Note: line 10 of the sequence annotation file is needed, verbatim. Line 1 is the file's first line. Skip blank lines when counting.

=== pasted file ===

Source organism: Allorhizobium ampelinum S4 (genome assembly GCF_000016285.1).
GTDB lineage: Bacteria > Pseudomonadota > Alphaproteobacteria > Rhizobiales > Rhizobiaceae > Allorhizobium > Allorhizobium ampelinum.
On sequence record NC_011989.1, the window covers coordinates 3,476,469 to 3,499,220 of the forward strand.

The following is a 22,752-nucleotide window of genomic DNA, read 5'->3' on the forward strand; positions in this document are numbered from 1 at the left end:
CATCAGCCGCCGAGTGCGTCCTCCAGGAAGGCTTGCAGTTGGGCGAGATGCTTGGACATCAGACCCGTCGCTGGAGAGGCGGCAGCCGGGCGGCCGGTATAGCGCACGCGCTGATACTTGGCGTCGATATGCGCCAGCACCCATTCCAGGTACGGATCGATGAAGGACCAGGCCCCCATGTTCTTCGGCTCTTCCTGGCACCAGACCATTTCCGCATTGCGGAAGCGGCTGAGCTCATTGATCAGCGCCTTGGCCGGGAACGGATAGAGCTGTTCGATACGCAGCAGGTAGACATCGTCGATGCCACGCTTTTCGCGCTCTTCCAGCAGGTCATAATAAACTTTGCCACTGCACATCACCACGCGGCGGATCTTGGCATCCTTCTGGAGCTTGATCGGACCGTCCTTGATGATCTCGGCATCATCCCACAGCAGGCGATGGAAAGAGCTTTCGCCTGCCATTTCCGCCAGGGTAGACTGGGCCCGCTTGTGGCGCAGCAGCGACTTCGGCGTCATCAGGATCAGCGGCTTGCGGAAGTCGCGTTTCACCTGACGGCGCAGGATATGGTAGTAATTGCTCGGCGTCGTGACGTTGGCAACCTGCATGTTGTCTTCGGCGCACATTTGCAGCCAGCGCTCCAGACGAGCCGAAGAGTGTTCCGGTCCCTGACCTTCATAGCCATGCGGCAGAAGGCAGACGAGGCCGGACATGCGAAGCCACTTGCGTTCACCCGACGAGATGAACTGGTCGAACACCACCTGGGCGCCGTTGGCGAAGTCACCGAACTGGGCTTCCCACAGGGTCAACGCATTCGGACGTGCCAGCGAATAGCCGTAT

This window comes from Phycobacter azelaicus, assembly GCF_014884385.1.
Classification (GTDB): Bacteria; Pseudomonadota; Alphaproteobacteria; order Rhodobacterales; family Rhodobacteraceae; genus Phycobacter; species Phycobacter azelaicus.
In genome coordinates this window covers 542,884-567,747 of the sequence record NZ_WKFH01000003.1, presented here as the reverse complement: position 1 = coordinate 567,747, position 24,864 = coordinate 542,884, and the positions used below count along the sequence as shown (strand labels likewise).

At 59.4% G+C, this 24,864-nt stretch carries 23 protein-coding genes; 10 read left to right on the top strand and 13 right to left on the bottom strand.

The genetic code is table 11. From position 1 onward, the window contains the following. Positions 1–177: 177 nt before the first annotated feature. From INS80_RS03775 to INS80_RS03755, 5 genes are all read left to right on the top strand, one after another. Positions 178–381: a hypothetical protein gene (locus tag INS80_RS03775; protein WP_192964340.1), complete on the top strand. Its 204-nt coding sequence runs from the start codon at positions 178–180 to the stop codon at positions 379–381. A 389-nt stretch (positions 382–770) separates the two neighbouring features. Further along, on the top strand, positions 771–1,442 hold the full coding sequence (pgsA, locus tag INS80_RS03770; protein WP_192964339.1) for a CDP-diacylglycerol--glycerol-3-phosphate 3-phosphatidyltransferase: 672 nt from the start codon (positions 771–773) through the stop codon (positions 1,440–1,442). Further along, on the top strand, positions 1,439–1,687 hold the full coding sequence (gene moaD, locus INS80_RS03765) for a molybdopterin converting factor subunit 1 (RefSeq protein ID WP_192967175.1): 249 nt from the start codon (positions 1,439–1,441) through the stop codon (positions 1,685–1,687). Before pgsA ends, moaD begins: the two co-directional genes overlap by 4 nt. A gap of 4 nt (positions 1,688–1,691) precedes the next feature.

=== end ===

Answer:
The genetic code is table 11. From position 1 onward, the window contains the following. Positions 1–177: 177 nt before the first annotated feature. From INS80_RS03775 to INS80_RS03755, 5 genes are all read left to right on the top strand, one after another. Positions 178–381: a hypothetical protein gene (locus tag INS80_RS03775; protein WP_192964340.1), complete on the top strand. Its 204-nt coding sequence runs from the start codon at positions 178–180 to the stop codon at positions 379–381. A 389-nt stretch (positions 382–770) separates the two neighbouring features. Further along, on the top strand, positions 771–1,442 hold the full coding sequence (pgsA, locus tag INS80_RS03770; protein WP_192964339.1) for a CDP-diacylglycerol--glycerol-3-phosphate 3-phosphatidyltransferase: 672 nt from the start codon (positions 771–773) through the stop codon (positions 1,440–1,442). Further along, on the top strand, positions 1,439–1,687 hold the full coding sequence (gene moaD, locus INS80_RS03765) for a molybdopterin converting factor subunit 1 (RefSeq protein ID WP_192967175.1): 249 nt from the start codon (positions 1,439–1,441) through the stop codon (positions 1,685–1,687). Before pgsA ends, moaD begins: the two co-directional genes overlap by 4 nt. A gap of 4 nt (positions 1,688–1,691) precedes the next feature.